Condolences – an expression of sorrow and sympathy, usually to somebody who is grieving over a death.
I’ve written about this topic before. But what do you say to the grieving?
I thought I had the perfect answer because it was the answer I preferred. “I’m so sorry for your loss.” Short and simple. Until I read some stranger complaining about that term. Huh.
For me, I didn’t want empty platitudes. For some reason, “It gets better” really bothered me and even now, years later, I wonder what gets better? So, I stay away from platitudes.
I also didn’t want to be preached to. “Your mom is in a better place.” Yeah, I know she is. But I want to be selfish. I want her here with me. “You will get to see her again someday.” Yeah, I hope for that, too, but I want to see her today.
Please don’t be offended if I tell you, “I am sorry for your loss,” because I am sorry. Sorry as if sympathetic not regret. Don’t forget there is more than one meaning to a word. And I may say something like, “While I have experienced loss I have not experienced your loss so I will not offer empty platitudes or lectures on faith. Today I will weep with you as you weep. I will mourn with you.” Then I will add a little testimony of hope – which is different than a lecture of faith – “Until that future day when we will all rejoice together at our reunions.” Finally I will end with my commitment to action, “You are in my thoughts and prayers.” And I will mean it; you will be mentioned by name in my prayers for awhile.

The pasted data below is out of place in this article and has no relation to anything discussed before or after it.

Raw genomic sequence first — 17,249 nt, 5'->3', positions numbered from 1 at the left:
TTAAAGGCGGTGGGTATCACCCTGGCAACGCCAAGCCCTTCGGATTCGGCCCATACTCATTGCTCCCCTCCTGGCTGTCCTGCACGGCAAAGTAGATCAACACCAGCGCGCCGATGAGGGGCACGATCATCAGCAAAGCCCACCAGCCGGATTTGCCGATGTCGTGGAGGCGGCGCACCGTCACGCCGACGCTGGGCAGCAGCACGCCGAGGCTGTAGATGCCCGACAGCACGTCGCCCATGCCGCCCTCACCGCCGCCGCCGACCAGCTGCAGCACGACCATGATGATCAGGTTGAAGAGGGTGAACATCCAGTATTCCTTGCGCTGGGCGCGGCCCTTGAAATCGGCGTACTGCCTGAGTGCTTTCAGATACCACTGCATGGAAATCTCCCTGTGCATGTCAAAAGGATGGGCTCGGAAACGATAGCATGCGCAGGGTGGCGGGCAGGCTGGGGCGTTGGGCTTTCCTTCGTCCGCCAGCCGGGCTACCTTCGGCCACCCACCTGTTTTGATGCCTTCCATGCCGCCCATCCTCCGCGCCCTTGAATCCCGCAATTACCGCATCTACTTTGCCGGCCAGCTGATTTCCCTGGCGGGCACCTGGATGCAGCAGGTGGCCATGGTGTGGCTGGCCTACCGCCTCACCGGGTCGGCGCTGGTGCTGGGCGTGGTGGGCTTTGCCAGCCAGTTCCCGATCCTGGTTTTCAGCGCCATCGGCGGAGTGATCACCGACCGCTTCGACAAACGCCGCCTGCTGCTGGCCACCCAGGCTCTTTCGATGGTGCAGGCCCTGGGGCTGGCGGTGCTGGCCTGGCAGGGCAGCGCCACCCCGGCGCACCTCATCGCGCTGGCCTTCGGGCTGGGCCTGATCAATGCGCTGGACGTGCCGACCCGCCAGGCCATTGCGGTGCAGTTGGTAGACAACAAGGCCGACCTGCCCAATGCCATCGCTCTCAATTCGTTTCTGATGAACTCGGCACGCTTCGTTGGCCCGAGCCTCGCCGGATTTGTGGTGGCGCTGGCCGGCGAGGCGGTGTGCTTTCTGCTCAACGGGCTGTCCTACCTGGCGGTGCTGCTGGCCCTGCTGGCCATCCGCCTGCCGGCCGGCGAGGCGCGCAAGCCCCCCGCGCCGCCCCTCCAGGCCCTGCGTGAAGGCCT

In the end, sometimes there are no right words only right actions. It’s more important that we are there for each other and forgive each other if we awkwardly fumble with our verbal expressions. You showing up on my doorstep will mean more to me than the words you speak. So maybe, our condolences are more about actions than words.
Any thoughts on this matter?